Bottom Line: If you must remain in loud environment for any length of time wear ear plugs or other protective devices.

Dr. Li-Korotky AuD, PhD, MD, is President of Pacific Northwest Audiology (www.pnwaudiology.com) in Bend OR.

Age-Related Hearing Loss (ARHL)

Seeds of a Growing Problem

The population of the U.S. is getting older. According to the Administration on Aging, the aging ‘baby boom’ generation will produce a dramatic increase in the population through 2030. In 2009, people over 65 represented 12.9% of the population, but by 2030, they will represent 19.3%. The population over 65 is expected to double between 2008 and 2030 to a projected 72.1 million.

Why should we be concerned with an Aging Population? Because Hearing loss is the third most common chronic health condition among older adults! According to the National Institute on Deafness and Other Communication Disorders (NIDCD), 36 million Americans have impaired hearing, including 17% of our adult population. The occurrence of hearing loss increases with age. Approximately one third of Americans between 65 and 74 and nearly half of those over 75 have hearing and communication problems.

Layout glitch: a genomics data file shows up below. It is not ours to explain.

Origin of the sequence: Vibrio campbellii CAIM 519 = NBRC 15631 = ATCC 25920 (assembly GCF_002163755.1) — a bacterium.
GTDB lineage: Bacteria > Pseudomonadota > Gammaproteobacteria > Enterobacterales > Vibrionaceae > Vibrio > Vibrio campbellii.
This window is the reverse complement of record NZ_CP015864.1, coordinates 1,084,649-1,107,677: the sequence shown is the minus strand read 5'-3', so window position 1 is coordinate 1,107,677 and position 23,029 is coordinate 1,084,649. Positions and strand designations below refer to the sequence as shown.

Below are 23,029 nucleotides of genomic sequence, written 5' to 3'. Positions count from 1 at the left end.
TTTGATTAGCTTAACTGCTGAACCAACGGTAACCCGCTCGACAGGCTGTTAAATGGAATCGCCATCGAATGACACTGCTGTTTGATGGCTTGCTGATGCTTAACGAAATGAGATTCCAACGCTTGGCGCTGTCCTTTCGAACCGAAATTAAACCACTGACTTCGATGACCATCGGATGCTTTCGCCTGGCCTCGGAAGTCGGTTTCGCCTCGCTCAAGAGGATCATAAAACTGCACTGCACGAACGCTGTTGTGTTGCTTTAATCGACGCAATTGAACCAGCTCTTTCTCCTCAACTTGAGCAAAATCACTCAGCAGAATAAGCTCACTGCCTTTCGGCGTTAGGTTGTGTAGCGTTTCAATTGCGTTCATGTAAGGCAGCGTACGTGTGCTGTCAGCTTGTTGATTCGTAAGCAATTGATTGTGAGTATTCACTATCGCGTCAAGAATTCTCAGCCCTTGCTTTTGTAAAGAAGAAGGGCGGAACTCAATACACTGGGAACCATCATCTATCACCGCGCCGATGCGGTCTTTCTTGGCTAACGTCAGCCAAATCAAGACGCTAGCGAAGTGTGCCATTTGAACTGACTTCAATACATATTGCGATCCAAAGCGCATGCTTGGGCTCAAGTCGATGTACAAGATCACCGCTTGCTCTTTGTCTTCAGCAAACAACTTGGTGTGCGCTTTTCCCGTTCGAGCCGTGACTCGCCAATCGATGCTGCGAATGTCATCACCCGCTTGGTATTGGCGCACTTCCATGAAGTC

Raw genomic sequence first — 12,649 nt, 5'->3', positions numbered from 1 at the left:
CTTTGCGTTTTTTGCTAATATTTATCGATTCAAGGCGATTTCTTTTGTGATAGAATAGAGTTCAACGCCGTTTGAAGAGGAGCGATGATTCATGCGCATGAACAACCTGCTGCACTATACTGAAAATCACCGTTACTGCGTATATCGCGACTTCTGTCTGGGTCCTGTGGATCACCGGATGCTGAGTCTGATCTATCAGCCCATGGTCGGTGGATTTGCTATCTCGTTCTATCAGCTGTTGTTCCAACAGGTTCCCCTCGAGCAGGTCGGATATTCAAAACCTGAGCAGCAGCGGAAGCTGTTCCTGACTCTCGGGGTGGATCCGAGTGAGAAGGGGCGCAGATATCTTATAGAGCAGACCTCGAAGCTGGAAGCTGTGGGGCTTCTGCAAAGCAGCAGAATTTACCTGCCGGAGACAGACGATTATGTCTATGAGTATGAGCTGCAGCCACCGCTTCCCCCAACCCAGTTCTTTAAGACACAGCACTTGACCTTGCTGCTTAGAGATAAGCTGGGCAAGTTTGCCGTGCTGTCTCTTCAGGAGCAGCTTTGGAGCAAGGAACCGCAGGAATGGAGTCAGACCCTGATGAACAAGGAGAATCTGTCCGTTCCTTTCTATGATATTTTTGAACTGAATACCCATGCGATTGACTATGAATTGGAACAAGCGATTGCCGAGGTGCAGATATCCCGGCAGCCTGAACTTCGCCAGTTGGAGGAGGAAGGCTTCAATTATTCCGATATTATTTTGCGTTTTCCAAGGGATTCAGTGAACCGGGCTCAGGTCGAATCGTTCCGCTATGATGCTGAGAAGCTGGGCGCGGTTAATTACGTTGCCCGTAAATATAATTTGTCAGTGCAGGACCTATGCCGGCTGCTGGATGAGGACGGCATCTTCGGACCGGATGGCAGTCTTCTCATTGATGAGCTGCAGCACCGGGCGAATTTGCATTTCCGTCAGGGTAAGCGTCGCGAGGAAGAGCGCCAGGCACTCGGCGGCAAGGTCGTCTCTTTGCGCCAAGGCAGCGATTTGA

The Symptoms and Progress of ARHL

ARHL (also known as presbycusis) is a gradual and progressive hearing loss that affects most individuals as they age. Due to the slow progression, adults with ARHL may not realize that their hearing is diminishing …but if they do …they may accept it as normal aging. ARHL has a serious impact on the elderly because it diminishes their ability to communicate and reduces their functional independence. This limits their opportunities to participate effectively in their daily lives.

To those with ARHL, sounds often seem less clear and lower in volume. Muted murky sounds make it increasingly difficult to hear and understanding speech. Individuals with ARHL may experience several of the following:

  • The speech of others may seem mumbled or slurred.